As I reflected on 2018, there were many times throughout the year that I experienced feelings of overwhelm and fear. The main trigger points for me was seeing an increase in natural disasters and mass shootings, and the division within the country due to a political landscape that has proven to be polarizing. I can recall a few major moments where I was so worked up in my mind with all the “what if” scenarios that I reached official meltdown status. I mean the whole shebang! There were tears, shortness of breath, my mind was spinning out of control, and I just wanted to crawl into bed and hide.
After allowing myself to feel those uncomfortable and scary feelings, I thought about how I could help myself. I knew that if I was feeling this, my clients probably were too. I knew that by doing my own work through those moments where nothing made sense, I could help others shift as well. What came forward was to deepen into two practices that I found to be essential in cultivating inner-peace. They are being in gratitude and being present.
Both practices have been on my radar for many years now, but it wasn’t until this year that I had such a visceral understanding of how intertwined they are. Being in gratitude can do so much for your overall well-being because it anchors you into what you already have and allows for you to see all the blessings that are available right now. If you live in the past, then you are likely to experience depression or regret, and if you live in the future you are likely to experience anxiety and worry. But by being aware and living in the present moment, you can take things one step at a time and not get lost in the abyss of uncertainty. What a blessing that is!
Let me give you an example of this perfect pairing. After the fires in Paradise broke out and the shooting in Thousand Oaks occurred, I was struck by the sorrow and despair of the situation. Fear gripped my heart when I thought of it happening to our community. So, I did the one thing I had control over which was to focus loving thoughts and heartfelt prayers to the people whose lives were turned upside down that day. And then I sat in absolute gratitude that I have a home to shelter me, that my community is safe, and that my friends and family are alive and well. I remained present in that moment, which in turn opened myself up to release the fear of the unknown.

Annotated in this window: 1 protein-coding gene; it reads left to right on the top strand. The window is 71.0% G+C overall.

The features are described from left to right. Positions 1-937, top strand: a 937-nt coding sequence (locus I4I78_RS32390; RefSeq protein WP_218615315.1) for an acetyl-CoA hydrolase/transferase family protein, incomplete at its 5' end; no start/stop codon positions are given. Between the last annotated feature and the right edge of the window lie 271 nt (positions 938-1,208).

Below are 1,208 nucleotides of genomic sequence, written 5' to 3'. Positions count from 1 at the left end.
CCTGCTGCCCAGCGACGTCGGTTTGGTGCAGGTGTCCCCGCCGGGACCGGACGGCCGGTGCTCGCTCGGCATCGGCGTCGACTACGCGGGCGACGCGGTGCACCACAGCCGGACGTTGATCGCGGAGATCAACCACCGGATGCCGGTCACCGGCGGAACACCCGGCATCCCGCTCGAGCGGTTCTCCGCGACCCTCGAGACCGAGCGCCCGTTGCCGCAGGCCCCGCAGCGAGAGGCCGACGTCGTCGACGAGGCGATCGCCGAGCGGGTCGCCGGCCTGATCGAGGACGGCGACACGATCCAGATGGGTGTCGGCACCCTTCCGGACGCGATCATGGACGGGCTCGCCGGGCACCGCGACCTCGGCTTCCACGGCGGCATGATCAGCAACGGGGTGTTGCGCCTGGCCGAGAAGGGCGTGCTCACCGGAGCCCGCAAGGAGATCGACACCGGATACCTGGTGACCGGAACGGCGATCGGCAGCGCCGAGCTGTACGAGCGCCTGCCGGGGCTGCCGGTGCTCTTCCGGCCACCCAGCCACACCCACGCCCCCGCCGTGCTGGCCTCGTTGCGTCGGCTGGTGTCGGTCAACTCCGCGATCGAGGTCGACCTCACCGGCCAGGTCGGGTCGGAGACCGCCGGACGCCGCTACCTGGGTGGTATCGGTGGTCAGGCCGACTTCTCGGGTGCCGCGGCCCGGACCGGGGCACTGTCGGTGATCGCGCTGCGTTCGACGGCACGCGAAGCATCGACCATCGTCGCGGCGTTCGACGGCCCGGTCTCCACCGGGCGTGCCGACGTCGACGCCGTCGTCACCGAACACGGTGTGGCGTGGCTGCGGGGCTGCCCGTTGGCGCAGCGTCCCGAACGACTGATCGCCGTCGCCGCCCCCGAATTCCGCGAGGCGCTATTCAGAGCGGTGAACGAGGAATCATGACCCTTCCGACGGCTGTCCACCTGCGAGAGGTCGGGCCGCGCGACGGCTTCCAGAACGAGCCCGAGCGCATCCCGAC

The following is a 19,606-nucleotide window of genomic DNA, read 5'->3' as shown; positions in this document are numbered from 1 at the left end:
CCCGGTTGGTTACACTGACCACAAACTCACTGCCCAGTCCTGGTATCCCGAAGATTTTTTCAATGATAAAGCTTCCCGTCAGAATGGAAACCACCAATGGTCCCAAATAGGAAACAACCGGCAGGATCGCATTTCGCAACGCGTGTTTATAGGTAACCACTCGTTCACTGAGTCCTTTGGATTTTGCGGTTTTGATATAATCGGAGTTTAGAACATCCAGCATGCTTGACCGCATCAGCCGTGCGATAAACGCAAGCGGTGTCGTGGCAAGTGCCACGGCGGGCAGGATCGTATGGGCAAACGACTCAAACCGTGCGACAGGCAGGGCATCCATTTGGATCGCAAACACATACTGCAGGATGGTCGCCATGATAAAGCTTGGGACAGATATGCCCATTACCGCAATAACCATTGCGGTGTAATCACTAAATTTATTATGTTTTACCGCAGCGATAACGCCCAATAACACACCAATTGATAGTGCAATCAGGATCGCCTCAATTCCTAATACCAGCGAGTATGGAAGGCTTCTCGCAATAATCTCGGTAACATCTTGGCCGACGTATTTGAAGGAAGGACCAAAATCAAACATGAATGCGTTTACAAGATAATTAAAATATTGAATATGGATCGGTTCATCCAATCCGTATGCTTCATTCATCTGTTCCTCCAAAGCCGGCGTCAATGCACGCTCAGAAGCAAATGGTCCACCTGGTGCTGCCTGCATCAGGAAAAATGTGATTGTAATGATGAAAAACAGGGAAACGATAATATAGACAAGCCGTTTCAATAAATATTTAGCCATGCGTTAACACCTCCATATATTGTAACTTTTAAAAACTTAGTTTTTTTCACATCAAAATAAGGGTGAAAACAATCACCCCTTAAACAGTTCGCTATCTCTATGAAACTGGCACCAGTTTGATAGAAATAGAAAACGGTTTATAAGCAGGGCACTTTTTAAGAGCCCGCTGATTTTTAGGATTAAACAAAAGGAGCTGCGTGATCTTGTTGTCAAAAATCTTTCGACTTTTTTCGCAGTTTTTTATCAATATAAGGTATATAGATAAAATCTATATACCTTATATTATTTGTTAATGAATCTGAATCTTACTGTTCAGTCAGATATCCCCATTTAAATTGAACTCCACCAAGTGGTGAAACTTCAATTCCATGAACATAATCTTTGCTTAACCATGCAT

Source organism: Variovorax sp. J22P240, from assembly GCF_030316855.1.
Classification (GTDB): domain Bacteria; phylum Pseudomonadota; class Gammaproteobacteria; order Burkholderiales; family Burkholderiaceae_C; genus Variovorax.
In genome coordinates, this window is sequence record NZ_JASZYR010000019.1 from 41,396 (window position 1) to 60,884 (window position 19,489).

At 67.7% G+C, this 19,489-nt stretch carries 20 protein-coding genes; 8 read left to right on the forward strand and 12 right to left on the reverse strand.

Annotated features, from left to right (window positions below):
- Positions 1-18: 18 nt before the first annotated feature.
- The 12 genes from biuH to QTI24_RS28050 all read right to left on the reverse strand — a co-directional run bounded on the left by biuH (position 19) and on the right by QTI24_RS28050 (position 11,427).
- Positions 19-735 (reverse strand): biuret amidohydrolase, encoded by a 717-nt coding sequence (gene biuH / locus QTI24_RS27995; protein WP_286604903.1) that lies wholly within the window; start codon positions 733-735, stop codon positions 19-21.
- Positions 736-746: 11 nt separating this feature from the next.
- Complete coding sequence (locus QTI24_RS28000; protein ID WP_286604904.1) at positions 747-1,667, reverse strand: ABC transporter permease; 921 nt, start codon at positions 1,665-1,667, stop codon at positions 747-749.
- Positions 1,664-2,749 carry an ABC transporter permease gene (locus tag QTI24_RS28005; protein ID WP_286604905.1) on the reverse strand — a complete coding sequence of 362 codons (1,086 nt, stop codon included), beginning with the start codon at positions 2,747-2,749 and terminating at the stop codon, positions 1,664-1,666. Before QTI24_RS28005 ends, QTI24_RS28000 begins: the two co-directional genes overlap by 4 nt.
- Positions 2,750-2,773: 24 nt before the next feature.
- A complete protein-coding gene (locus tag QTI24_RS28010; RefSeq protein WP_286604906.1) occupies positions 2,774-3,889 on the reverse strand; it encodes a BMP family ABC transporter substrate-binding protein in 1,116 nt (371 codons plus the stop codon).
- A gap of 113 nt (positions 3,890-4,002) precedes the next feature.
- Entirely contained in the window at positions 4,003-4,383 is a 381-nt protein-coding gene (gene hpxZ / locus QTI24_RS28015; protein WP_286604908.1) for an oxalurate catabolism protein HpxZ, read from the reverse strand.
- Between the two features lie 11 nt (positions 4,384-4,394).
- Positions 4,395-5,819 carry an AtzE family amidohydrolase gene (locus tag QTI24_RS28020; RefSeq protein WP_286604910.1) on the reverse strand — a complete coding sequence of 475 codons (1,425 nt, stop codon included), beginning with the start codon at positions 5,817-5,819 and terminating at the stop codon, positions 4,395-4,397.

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There are many ways that you can put gratitude and being present into practice. First is to be aware of what you are feeling. When you notice that you are feeling out of sorts, stop and ask yourself what is coming up for you. After identifying that, close your eyes and take a few deep breaths. Breath in the fresh air and release any stagnant breath. Then flood that part of you that is experiencing discomfort with compassion and love. Once you are residing in that energy, you can let your mind move into gratitude for all that you have. Another way is to make a daily list of what you are grateful for, or some people have a gratitude jar that they put in the hallway so the whole family can participate.
To deepen into the present moment, I like to sit outside or look out a window and just allow myself to arrive. Pay attention to the movement of the trees or listen to sounds of the birds. Nature has a way of grounding you. When you are eating something, be mindful of how it tastes and how it makes you feel as you eat it. If your mind starts to take a trip into the future, gently bring your thoughts back. I like to visualize that I have a rope tied around my thoughts, and then I pull them back to the present moment. This gives me a mental picture to helps support the exercise, and as a bonus it gives me a laugh!
Spiritual Seed: By living in the present moment and practicing gratitude, we are inviting inner peace into our lives.